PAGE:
This Old-School Game Centre In Tokyo Will Take You On A Nostalgia Trip

Whilst doing the first in the `Foxed In The Head` series in Itabashi Ward I came across this “museum” which is located opposite one of the Inari Shrines I visited. Keen to finish that adventure as soon as possible I didn`t hang around but made a note of it for a future visit. As it was, it then took another year till I finally returned to check it out, and my wife was in tow for a romantic date of nostalgia. For her anyway!

Entrance to the game centre which calls itself a museum is just 200 yen. After handing in the special coin dispensed from that machine you are then given a plastic cup of coin-sized medals.

These can only be used in the retro machines on the far left of the place as you enter. It can get fairly crowded in this section if there are a few kids and their parents inside. It`s actually quite popular with young couples on dates, and then there`s also those visitors on a trip down memory lane.

 

The one room is fairly tight due to the huge number of machines which stand in the four aisles. As they did in my youth, it was the sports games which caught my eye. Compared to the high-tech modern-era video games the term “sport” could be applied in the very loosest sense of the word as the various football, baseball and racing simulations don`t really amount to anything more than a few pictures in the background of a pinball game!

      

For the uninitiated, the word dagashi in the shop`s name refers to very cheap and colourful snacks deriving from the words futile (da) and snacks (kashi) which have been around since the Edo period, and are easily affordable for kids to buy with their pocket money. The prices start from just 10 yen and the most popular ones I know of are umaibo (small, puffed, cylindrical corn snacks) and ramune (a carbonated soft drink sold in a unique glass bottle). Coins won on games can be converted into the various cheap snacks and drinks on sale.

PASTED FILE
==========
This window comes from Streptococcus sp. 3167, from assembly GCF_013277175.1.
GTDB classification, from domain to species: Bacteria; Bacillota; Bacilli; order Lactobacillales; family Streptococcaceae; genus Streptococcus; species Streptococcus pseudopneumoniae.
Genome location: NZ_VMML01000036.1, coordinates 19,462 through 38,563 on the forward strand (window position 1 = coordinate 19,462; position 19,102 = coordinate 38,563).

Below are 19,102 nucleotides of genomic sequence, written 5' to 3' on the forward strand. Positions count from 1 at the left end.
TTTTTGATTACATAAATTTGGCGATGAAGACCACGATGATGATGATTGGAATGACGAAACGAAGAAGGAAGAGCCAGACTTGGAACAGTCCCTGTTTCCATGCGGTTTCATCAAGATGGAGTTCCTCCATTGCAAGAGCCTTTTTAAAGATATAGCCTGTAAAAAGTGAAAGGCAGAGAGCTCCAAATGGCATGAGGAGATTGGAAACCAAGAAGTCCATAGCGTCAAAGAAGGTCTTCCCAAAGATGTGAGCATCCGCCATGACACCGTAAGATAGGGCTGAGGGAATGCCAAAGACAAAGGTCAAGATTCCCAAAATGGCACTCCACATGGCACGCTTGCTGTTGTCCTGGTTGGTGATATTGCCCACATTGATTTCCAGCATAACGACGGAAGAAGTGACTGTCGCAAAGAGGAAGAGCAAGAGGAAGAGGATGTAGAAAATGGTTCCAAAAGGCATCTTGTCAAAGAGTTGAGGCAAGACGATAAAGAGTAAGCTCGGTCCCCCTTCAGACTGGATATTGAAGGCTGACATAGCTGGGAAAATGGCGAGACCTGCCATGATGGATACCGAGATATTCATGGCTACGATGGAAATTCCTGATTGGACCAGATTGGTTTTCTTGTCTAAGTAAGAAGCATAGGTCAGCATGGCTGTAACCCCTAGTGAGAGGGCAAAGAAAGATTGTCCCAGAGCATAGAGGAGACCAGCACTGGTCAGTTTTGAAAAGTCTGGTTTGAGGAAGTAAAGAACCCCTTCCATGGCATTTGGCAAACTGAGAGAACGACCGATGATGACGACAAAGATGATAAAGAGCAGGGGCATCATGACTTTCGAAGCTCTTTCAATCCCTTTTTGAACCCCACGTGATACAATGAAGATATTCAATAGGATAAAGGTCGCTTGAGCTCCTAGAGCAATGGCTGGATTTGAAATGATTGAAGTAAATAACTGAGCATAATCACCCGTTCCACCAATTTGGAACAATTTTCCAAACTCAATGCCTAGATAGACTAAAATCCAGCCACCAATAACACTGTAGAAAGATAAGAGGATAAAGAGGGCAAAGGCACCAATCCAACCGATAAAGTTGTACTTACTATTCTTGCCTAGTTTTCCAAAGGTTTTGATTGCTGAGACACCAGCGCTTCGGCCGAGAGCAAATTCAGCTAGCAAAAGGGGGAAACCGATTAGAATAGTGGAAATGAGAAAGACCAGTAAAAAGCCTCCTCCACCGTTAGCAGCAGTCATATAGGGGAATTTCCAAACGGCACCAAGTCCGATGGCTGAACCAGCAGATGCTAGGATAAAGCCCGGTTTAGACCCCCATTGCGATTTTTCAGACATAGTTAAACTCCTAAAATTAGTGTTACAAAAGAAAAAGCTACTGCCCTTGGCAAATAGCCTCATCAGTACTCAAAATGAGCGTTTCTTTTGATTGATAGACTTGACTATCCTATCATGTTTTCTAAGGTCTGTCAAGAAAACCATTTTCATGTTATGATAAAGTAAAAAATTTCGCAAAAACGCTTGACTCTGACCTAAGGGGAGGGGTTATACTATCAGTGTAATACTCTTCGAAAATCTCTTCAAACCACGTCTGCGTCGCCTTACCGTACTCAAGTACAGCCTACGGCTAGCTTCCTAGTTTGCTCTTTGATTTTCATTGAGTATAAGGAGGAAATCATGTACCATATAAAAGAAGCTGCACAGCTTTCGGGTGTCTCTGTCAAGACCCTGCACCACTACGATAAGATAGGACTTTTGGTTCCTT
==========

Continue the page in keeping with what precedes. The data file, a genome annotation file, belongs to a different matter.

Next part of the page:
Among the tangled tapestry of visible wires, old posters, dust and cardboard boxes of junk, are 50+ machines which are all quite similar regarding their actual gameplay.

       

A lot of them are the roulette fortune wheel kind where you basically just select a number and hope that the light stops on that number. It`s all about luck…or is it?! I certainly had beginners luck not that I really wanted to win more medal coins as I was just trying to dispense with them fairly quickly.

     

Janken is the Japanese equivalent of Rock Paper Scissors, but is used far more often in daily life by all ages. There was even a machine for this basic activity but other than that a lot of them were just pinball machines which really are far more difficult than I initially thought!

 

Such a game centre can`t really compete with the modern day equivalents in anything other than nostalgia is what I thought beforehand. However, there were a number of young kids in there having a good time whilst their parents wistfully looked on (or joined in!) with fond memories of a far more innocent and simpler time in the gaming world.

  • Dagashiya Game Museum is located at 1-7-8 Miyamotocho, Itabashi-ku. It is open from 10am till 7pm on weekends and from 2pm till 7pm on Monday, Thursday and Friday. It is closed on Tuesdays and Wednesdays.

The aforementioned shrine over the road is Shimizu Inari Shrine (54-1 Miyamotocho) which is a reasonably large place.

 

Bonus: We actually returned to this place very recently as my wife thought her six year old nephew might enjoy it. She was right!

 

Click here to read `Botanical Gardens, A Big Buddha, Castle “Remains” & An Ice Cream Place With A Real Goat Outside It!`

Click here to read `Discovering Some Local Delights During Tokyo’s “Soft” Lockdown`

Click here to read `Foxed In The Head: Cycling To All Inari Shrines In Tokyo’s 23 Wards – #1 Itabashi`

About tokyofox

A Leicester City fan teaching English in Japan
This entry was posted in Japan Life, Quirky Japan and tagged , , , , , , , , . Bookmark the permalink.

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